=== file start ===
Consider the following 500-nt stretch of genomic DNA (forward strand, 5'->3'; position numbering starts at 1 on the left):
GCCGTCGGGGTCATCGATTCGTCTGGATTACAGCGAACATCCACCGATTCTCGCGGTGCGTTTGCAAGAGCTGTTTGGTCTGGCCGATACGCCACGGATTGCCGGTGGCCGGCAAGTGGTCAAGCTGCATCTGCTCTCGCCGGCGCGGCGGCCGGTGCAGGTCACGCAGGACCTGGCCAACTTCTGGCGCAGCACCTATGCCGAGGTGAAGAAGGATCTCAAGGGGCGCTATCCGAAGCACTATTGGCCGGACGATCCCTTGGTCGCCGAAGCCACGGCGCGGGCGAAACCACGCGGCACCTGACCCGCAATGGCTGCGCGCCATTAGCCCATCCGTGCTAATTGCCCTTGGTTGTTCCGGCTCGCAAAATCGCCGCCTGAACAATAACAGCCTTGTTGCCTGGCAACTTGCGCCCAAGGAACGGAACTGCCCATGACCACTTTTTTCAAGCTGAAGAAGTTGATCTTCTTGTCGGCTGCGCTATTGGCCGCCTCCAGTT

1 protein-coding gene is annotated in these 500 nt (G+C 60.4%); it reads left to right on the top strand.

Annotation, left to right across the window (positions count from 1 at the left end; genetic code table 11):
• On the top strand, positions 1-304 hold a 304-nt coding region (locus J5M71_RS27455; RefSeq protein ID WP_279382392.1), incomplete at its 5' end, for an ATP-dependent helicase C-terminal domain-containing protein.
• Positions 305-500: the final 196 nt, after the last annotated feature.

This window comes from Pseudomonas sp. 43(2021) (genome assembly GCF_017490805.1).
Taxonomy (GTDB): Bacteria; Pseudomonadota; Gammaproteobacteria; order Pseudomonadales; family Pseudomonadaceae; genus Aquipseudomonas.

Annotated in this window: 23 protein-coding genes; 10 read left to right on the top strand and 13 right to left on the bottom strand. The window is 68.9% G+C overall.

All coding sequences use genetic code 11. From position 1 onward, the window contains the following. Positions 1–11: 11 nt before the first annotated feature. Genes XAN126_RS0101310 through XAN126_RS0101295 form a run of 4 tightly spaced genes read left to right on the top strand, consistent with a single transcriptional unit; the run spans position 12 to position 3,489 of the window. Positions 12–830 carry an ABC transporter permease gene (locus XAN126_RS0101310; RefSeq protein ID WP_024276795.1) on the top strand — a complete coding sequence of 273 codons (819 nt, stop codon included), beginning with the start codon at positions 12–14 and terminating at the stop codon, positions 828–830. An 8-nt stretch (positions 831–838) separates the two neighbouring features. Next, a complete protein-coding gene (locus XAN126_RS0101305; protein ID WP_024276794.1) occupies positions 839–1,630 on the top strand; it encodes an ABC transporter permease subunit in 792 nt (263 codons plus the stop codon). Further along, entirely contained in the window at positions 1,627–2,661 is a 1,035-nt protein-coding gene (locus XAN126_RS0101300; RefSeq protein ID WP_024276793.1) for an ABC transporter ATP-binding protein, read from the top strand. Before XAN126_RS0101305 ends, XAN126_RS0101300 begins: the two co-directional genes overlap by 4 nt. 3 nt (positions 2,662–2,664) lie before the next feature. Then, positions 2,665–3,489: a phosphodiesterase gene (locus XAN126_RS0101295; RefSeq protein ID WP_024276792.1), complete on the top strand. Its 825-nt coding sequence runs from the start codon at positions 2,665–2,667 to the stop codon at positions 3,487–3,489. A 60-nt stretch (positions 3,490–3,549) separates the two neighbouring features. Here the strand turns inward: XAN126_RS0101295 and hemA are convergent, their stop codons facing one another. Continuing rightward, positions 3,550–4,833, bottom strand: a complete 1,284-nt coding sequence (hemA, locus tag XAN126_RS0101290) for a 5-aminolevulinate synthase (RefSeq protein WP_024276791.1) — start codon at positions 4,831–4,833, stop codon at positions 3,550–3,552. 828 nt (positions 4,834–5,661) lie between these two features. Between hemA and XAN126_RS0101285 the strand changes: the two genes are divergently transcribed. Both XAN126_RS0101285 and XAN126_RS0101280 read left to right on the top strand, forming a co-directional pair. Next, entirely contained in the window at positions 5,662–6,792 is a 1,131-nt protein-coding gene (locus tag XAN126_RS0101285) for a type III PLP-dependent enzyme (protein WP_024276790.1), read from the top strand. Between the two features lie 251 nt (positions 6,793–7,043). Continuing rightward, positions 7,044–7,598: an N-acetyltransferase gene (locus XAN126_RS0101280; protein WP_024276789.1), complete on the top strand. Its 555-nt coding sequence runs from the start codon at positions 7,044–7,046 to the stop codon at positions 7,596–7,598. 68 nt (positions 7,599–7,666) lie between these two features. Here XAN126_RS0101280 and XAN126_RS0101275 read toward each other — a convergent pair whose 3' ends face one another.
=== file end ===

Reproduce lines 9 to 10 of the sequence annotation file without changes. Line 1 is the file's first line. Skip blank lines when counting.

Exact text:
Annotated in this window: 23 protein-coding genes; 10 read left to right on the top strand and 13 right to left on the bottom strand. The window is 68.9% G+C overall.

All coding sequences use genetic code 11. From position 1 onward, the window contains the following. Positions 1–11: 11 nt before the first annotated feature. Genes XAN126_RS0101310 through XAN126_RS0101295 form a run of 4 tightly spaced genes read left to right on the top strand, consistent with a single transcriptional unit; the run spans position 12 to position 3,489 of the window. Positions 12–830 carry an ABC transporter permease gene (locus XAN126_RS0101310; RefSeq protein ID WP_024276795.1) on the top strand — a complete coding sequence of 273 codons (819 nt, stop codon included), beginning with the start codon at positions 12–14 and terminating at the stop codon, positions 828–830. An 8-nt stretch (positions 831–838) separates the two neighbouring features. Next, a complete protein-coding gene (locus XAN126_RS0101305; protein ID WP_024276794.1) occupies positions 839–1,630 on the top strand; it encodes an ABC transporter permease subunit in 792 nt (263 codons plus the stop codon). Further along, entirely contained in the window at positions 1,627–2,661 is a 1,035-nt protein-coding gene (locus XAN126_RS0101300; RefSeq protein ID WP_024276793.1) for an ABC transporter ATP-binding protein, read from the top strand. Before XAN126_RS0101305 ends, XAN126_RS0101300 begins: the two co-directional genes overlap by 4 nt. 3 nt (positions 2,662–2,664) lie before the next feature. Then, positions 2,665–3,489: a phosphodiesterase gene (locus XAN126_RS0101295; RefSeq protein ID WP_024276792.1), complete on the top strand. Its 825-nt coding sequence runs from the start codon at positions 2,665–2,667 to the stop codon at positions 3,487–3,489. A 60-nt stretch (positions 3,490–3,549) separates the two neighbouring features. Here the strand turns inward: XAN126_RS0101295 and hemA are convergent, their stop codons facing one another. Continuing rightward, positions 3,550–4,833, bottom strand: a complete 1,284-nt coding sequence (hemA, locus tag XAN126_RS0101290) for a 5-aminolevulinate synthase (RefSeq protein WP_024276791.1) — start codon at positions 4,831–4,833, stop codon at positions 3,550–3,552. 828 nt (positions 4,834–5,661) lie between these two features. Between hemA and XAN126_RS0101285 the strand changes: the two genes are divergently transcribed. Both XAN126_RS0101285 and XAN126_RS0101280 read left to right on the top strand, forming a co-directional pair. Next, entirely contained in the window at positions 5,662–6,792 is a 1,131-nt protein-coding gene (locus tag XAN126_RS0101285) for a type III PLP-dependent enzyme (protein WP_024276790.1), read from the top strand. Between the two features lie 251 nt (positions 6,793–7,043). Continuing rightward, positions 7,044–7,598: an N-acetyltransferase gene (locus XAN126_RS0101280; protein WP_024276789.1), complete on the top strand. Its 555-nt coding sequence runs from the start codon at positions 7,044–7,046 to the stop codon at positions 7,596–7,598. 68 nt (positions 7,599–7,666) lie between these two features. Here XAN126_RS0101280 and XAN126_RS0101275 read toward each other — a convergent pair whose 3' ends face one another.